“Time to Die” hewed closer to the actual sound of the New
Wave of British Heavy Metal despite arriving 30 years after Satan first shook
up the scene with Court in the Act. But whereas that landmark album introduced
thrash elements to the original NWOBHM ethos, Life Sentence actually sounded more low-budget and, aside from the
apparently ageless Brian Ross’ vocals, spare and dry. Maybe it was Dario Mollo’s production,
but this reunion of the Court in the Act lineup
sounded remarkably tight and brimming with livewire passion, and “Time to Die”
played like an appropriate follow-up (more appropriate, naturally, than any of
the intervening records Satan made without Ross at the helm): Sean Taylor’s
trashcan drumming was still fast and ferocious, while Russ Tippins and Graeme
English were as formidable a guitar tandem as ever. And Ross lost absolutely none of his charisma
or his range, busting out that awesomely ridiculous falsetto scream like it was
1984 all over again. And as it happened,
2013 turned out even better for Satan than 1984, as the band not only
recaptured their tiny share of the underground, but added enough new fans to
actually tour the world for the first time.
Satan originating from Newcastle, England in 1979, known as part of the New Wave of British Heavy Metal movement. With regards to the band’s name, Steve Ramsey said in a 2013 interview: “The judge was always part of it, the judge and the the devil. That’s the basic theme of the whole band, you know. Satan isn’t occult or anything like that, the whole idea of the band is injustice. It’s all about injustice.”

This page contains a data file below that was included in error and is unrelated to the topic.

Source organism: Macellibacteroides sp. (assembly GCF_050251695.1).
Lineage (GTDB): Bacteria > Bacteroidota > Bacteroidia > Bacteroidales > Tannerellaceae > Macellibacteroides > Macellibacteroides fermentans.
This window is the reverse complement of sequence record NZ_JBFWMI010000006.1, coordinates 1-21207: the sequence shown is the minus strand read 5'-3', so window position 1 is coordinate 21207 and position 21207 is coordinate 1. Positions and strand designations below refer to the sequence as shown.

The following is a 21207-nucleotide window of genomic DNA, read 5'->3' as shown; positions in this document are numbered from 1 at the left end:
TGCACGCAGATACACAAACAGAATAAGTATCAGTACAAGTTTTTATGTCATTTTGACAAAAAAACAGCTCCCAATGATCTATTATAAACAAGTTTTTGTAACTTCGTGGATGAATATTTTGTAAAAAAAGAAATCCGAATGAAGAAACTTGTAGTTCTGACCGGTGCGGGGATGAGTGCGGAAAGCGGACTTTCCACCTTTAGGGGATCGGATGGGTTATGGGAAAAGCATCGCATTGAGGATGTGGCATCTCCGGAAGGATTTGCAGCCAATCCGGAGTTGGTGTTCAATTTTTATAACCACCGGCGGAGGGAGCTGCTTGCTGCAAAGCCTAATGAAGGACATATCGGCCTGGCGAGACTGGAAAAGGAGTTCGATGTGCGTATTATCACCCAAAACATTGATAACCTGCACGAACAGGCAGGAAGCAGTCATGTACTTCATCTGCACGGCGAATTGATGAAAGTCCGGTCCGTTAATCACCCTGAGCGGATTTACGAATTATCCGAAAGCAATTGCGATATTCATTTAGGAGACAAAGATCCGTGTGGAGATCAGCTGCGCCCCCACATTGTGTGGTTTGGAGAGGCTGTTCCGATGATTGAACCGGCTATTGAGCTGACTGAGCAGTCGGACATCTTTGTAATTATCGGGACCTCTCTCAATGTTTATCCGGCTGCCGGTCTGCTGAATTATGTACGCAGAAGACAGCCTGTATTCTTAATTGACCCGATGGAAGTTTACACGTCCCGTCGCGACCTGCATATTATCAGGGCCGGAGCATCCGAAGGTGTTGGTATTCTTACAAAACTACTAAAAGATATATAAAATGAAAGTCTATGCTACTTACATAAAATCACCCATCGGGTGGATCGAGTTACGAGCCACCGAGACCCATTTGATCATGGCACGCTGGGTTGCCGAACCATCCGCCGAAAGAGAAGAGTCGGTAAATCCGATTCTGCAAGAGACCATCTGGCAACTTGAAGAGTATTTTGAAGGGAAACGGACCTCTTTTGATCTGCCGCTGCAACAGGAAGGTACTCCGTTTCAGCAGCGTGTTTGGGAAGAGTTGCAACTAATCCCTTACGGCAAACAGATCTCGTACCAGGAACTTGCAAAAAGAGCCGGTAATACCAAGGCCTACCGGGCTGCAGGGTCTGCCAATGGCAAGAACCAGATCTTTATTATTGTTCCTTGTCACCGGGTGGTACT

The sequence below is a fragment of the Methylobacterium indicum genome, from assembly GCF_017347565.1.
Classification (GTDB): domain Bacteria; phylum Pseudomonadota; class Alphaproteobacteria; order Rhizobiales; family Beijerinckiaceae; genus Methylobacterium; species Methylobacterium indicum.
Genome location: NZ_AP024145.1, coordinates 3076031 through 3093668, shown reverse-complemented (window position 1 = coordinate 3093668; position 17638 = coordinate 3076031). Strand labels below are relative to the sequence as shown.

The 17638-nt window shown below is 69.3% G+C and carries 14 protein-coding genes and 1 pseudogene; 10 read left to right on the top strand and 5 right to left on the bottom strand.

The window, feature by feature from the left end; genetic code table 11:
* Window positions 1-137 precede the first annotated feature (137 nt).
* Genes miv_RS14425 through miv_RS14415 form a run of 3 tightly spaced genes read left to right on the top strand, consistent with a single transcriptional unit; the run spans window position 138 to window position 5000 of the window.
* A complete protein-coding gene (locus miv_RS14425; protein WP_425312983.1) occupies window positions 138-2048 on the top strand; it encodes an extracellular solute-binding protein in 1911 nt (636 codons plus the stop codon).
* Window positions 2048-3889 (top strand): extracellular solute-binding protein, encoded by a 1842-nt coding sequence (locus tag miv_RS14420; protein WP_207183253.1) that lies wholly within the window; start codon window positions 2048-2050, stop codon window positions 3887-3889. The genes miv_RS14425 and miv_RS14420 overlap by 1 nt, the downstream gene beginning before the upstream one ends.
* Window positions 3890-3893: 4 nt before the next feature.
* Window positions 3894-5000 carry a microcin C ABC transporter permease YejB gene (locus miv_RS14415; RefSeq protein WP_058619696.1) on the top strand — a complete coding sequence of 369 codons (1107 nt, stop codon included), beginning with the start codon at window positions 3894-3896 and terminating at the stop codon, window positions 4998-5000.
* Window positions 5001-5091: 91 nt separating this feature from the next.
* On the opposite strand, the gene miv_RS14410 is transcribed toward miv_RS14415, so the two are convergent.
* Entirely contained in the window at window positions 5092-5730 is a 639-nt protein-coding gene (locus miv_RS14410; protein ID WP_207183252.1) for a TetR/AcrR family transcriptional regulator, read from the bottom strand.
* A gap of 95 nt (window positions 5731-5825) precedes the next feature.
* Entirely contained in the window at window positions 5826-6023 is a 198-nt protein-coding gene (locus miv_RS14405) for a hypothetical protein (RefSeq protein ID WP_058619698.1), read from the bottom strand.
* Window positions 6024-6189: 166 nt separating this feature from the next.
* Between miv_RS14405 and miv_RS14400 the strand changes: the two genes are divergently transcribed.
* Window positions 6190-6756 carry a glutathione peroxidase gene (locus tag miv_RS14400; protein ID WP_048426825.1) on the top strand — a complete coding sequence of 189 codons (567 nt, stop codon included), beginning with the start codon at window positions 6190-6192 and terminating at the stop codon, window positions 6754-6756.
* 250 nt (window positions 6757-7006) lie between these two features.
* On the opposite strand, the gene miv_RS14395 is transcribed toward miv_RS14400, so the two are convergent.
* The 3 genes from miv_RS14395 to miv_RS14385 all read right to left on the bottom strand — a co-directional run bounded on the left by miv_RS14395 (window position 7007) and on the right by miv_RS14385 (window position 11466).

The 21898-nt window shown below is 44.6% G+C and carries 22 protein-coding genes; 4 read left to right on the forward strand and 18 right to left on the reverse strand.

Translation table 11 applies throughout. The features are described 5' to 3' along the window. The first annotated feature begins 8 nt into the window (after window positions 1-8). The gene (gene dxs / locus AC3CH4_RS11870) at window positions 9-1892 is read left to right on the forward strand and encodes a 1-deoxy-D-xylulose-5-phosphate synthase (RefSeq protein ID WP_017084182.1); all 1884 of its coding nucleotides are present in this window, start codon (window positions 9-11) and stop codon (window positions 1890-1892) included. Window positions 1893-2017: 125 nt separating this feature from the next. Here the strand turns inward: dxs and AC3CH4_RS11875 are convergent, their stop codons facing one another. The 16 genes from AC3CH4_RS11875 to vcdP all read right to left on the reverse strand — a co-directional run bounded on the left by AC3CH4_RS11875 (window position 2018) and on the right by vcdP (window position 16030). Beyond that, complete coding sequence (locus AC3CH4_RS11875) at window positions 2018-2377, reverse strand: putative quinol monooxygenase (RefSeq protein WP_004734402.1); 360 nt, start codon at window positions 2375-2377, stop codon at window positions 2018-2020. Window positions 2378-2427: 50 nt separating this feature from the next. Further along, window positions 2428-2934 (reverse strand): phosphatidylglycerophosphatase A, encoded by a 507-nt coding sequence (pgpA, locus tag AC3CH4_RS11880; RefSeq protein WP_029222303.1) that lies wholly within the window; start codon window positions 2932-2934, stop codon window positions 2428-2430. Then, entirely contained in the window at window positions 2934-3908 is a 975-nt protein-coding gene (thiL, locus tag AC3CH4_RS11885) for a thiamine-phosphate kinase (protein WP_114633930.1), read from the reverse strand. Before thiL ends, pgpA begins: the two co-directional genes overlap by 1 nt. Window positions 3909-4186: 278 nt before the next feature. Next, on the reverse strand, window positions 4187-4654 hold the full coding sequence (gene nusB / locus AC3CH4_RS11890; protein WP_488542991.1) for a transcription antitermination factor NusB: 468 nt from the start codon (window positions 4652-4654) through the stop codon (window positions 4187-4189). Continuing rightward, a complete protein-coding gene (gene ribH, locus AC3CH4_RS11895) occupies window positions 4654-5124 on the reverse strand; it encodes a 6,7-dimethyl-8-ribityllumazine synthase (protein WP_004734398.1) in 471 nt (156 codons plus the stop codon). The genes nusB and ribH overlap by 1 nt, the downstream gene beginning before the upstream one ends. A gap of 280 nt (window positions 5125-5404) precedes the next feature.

Satan would later change it’s name to Blind fury because they didn’t want to be associated with the growing number of satanic bands coming mostly from the newly emerging thrash metal movement, they released an excellent album titled “Out of reach” featuring the same flawless musicianship and strong numbers but without the great Brian Ross and with a cleaner production than on “Court in the act” the magic seemed to have disappeared though “Out of reach” is still recommended.
NWOBHM has to be one of the greatest genres of heavy metal and Satan proves this with “Court in the Act”. This is absolutely top-notch killer fucking metal with balls and heart.
Court in the Act is quite possibly their greatest moment, for 1983 the material here was years ahead of its time and was an undeniable stepping stone for many bands to follow.
Brian Ross Russ Tippins Steve Ramsey Graeme English Sean Taylor
Satan would change their name to Blind Fury after the release of their debut “Court In The Act”. in 1983 The former singer Brian Ross was replaced by Lou Taylor who was in Satan once before and himself was also, ironically, replaced by Brian Ross. After they released “Out Of Reach” they changed their name back to Satan and Michael Jackson joined on vocals. In 1988, they changed their name again, this time to The Kindred and then to Pariah. They recorded two more albums and then quit, with a reformed version of Pariah releasing a third album in 1997.Satan reuinted for a series of shows in 2004, and then again permanently in 2011.With regards to the band’s name, Steve Ramsey said in a 2013 interview: “The judge was always part of it, the judge and the the devil. That’s the basic theme of the whole band, you know. Satan isn’t occult or anything like that, the whole idea of the band is injustice. It’s all about injustice.”
Graeme English Sean Taylor Russ Tippins Steve Ramsey Brian Ross